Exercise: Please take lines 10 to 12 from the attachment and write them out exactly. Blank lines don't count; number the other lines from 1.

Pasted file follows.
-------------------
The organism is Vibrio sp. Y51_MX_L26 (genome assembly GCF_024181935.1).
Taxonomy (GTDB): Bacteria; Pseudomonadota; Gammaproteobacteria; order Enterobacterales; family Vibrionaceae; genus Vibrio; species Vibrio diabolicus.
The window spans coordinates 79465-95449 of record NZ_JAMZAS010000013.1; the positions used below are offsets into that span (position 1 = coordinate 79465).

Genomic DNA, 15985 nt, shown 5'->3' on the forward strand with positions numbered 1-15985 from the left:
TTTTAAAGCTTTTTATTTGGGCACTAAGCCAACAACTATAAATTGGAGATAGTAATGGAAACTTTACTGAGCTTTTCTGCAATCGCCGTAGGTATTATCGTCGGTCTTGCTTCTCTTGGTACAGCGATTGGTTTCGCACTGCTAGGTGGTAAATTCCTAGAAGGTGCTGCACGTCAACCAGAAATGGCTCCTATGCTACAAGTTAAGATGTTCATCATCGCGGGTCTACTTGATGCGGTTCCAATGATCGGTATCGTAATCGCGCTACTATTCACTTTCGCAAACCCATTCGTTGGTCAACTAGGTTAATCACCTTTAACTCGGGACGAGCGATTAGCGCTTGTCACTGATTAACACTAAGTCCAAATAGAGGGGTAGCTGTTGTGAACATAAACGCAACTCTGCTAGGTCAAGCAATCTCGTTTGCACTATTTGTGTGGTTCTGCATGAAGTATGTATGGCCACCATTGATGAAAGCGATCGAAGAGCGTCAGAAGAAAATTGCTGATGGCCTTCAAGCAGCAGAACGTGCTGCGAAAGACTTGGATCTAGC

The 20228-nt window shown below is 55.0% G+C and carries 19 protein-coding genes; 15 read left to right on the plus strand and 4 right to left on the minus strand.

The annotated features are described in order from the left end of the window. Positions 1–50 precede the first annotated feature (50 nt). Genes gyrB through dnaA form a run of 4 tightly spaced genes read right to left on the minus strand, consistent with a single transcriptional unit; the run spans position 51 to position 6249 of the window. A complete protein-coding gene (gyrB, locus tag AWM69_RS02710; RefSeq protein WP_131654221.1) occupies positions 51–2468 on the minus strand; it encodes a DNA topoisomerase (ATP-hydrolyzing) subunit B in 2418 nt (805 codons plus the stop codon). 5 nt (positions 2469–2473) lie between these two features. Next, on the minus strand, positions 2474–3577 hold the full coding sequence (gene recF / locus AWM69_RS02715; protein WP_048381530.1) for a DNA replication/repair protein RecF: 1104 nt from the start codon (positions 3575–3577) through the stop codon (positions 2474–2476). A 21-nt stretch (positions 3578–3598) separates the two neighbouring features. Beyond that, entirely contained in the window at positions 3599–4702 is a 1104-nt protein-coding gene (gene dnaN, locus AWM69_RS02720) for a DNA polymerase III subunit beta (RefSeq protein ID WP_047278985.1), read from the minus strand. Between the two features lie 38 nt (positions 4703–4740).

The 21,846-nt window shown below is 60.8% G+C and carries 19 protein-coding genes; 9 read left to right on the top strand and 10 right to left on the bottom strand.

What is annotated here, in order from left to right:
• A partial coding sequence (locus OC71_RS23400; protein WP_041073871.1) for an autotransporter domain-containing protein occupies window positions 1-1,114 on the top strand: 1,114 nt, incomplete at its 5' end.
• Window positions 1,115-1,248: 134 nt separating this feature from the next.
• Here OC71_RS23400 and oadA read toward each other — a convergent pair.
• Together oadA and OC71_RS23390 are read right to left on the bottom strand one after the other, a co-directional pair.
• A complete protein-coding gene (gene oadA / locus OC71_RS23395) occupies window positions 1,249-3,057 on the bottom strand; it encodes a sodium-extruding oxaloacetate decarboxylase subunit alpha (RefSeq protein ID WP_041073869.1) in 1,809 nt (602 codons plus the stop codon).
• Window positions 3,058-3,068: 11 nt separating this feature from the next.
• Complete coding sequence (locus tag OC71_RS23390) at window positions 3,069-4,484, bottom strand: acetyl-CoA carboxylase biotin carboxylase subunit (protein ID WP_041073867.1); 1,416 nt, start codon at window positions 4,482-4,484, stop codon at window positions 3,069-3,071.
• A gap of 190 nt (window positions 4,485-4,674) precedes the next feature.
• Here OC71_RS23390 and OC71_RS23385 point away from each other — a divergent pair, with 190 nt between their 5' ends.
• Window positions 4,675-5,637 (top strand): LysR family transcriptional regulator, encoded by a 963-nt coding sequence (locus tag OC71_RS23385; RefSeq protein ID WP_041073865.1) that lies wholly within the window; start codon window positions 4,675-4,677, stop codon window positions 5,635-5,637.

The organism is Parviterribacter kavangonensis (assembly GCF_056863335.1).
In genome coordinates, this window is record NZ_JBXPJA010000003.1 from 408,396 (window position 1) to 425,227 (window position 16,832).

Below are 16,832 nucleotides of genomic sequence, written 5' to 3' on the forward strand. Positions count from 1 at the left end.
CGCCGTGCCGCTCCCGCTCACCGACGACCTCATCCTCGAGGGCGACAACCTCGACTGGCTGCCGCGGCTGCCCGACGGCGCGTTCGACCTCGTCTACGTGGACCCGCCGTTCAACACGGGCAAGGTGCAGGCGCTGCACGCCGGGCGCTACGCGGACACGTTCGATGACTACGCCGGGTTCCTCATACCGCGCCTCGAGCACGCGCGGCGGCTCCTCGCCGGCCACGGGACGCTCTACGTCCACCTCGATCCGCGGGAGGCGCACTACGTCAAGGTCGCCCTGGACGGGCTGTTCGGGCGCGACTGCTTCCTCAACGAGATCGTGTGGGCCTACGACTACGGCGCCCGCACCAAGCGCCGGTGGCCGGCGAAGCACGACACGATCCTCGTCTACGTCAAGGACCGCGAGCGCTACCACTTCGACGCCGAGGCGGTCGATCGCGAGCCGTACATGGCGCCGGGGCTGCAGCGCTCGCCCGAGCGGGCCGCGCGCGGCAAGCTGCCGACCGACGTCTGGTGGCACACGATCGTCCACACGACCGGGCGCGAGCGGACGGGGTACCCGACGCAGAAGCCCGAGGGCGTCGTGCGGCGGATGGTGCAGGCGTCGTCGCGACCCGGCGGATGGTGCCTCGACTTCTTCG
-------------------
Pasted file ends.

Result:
• A partial coding sequence (locus OC71_RS23400; protein WP_041073871.1) for an autotransporter domain-containing protein occupies window positions 1-1,114 on the top strand: 1,114 nt, incomplete at its 5' end.
• Window positions 1,115-1,248: 134 nt separating this feature from the next.
• Here OC71_RS23400 and oadA read toward each other — a convergent pair.